These parties attract real people with complicated backstories, lives, and emotions, but they are presented in the book as caricatures. The book describes a fantasy world, devoid of life’s rough edges. Even Nick has trouble separating the person from the fantasy. Early in chapter 4, Nick describes some of the people he sees attending these parties and he goes on for several pages:
He starts out this way:
But I can still read the grey names and they will give you a better impression than my generalities of those who accepted Gatsby’s hospitality and paid him the subtle tribute of knowing nothing whatever about him.
The list goes on and on, here’s a segment:
And the Catlips and the Bembergs and G. Earl Muldoon, brother to that Muldoon who afterward strangled his wife. Da Fontano the promoter came there,
and Ed Legros and James B. (“Rot-Gut’) Ferret and the DeJongs and Ernest Lilly—they came to gamble and when Ferret wandered into the garden it meant he was cleaned out and Associated Traction would have to fluctuate profitably
next day. A man named Klipspringer was there so often and so
long that he became known as ‘the boarder’—I doubt if he had any other home. Of theatrical people there were Gus Waize and Horace O’Donavan and Lester Meyer and George Duckweed and Francis Bull. Also from New York were the Chromes and the Backhyssons and the Dennickers and Russel Betty and the Corrigans and the Kellehers and the Dewars and the Scullys and S. W. Belcher and the
Smirkes and the young Quinns, divorced now, and Henry L. Palmetto who killed himself by jumping in front of a subway train in Times Square.
Benny McClenahan arrived always with four girls. They were never quite the same ones in physical person but they were so identical one with another that it inevitably seemed they had been there before. I have forgotten their names—Jaqueline, I think, or else Consuela or Gloria or Judy or June, and their last names were either the melodious names of flowers and months or the sterner ones of the great American capitalists whose cousins, if pressed, they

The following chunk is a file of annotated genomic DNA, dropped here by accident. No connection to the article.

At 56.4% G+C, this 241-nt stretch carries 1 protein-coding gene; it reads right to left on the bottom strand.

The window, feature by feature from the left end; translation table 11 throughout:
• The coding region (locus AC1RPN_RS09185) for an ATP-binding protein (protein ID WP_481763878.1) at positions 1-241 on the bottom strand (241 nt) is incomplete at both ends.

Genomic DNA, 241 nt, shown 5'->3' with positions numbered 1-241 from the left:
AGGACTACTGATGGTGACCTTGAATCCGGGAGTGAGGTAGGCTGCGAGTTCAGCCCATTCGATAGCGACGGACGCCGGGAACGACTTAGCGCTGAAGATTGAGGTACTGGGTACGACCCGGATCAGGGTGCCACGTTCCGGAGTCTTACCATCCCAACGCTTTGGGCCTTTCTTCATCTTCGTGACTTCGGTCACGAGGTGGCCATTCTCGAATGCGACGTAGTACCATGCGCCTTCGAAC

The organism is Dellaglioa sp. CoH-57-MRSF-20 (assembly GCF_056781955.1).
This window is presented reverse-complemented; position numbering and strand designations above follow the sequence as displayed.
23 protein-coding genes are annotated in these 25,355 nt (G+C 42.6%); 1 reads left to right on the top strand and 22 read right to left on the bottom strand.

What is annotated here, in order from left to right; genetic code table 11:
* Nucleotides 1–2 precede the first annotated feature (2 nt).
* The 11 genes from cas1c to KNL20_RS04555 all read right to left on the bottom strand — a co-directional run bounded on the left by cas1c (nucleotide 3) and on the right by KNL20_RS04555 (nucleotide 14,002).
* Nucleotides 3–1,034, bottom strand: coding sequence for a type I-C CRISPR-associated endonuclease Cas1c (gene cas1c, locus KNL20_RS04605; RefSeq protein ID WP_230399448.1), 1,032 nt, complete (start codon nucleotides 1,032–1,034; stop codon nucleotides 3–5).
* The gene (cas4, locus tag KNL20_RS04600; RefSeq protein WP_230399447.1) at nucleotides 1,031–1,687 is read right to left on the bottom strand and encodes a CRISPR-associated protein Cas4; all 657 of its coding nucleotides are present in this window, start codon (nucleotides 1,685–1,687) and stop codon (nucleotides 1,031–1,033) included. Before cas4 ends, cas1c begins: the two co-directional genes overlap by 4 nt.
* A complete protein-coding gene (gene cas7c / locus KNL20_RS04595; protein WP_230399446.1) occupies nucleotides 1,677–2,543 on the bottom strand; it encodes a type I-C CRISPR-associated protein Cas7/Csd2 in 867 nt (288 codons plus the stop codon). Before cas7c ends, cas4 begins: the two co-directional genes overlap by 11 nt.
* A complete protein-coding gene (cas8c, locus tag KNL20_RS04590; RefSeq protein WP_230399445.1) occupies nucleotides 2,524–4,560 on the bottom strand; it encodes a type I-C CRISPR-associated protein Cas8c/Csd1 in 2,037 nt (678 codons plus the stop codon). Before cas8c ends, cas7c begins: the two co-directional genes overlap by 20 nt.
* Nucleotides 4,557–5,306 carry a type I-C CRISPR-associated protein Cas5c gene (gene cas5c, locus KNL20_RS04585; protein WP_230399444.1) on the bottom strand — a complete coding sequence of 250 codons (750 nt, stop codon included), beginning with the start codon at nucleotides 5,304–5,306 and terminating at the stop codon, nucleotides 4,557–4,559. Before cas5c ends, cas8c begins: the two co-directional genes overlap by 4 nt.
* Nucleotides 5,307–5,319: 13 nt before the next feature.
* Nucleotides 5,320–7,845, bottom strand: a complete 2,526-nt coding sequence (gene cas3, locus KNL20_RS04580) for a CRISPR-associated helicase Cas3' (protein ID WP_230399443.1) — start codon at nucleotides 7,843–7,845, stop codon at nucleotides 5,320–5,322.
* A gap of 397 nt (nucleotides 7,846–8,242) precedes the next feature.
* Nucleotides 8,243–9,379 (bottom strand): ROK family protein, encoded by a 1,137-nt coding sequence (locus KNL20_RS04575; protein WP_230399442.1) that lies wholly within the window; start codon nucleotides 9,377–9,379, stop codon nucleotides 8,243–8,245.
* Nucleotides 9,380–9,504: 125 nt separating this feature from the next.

would confess themselves to be. In addition to all these I can remember that Faustina O’Brien came there at least once and the Baedeker girls
and young Brewer who had his nose shot off in the war and Mr. Albrucksburger and Miss Haag, his fiancée, and Ardita Fitz-Peters, and Mr. P. Jewett, once head of the American Legion, and Miss Claudia Hip with a man reputed to be her chauffeur, and a prince of something whom we called Duke and whose name, if I ever knew it, I have forgotten.
All these people came to Gatsby’s house in the summer.
None of these people really knew Jay Gatsby, but then neither Nick or Jay really knew these people. He throws in startling tidbits about the people as casually as if he were announcing their current job or pass-time, real tragedies – a divorce, someone getting so drunk someone drove over his hand, another committing suicide by jumping in front of a train, someone who had his nose shot off in the war, and so on.
The context matters here, the subtext is the world war, a devastating pandemic, the utter vulnerability of a human life. But they hoped to escape it, through wealth, connection and enjoyment.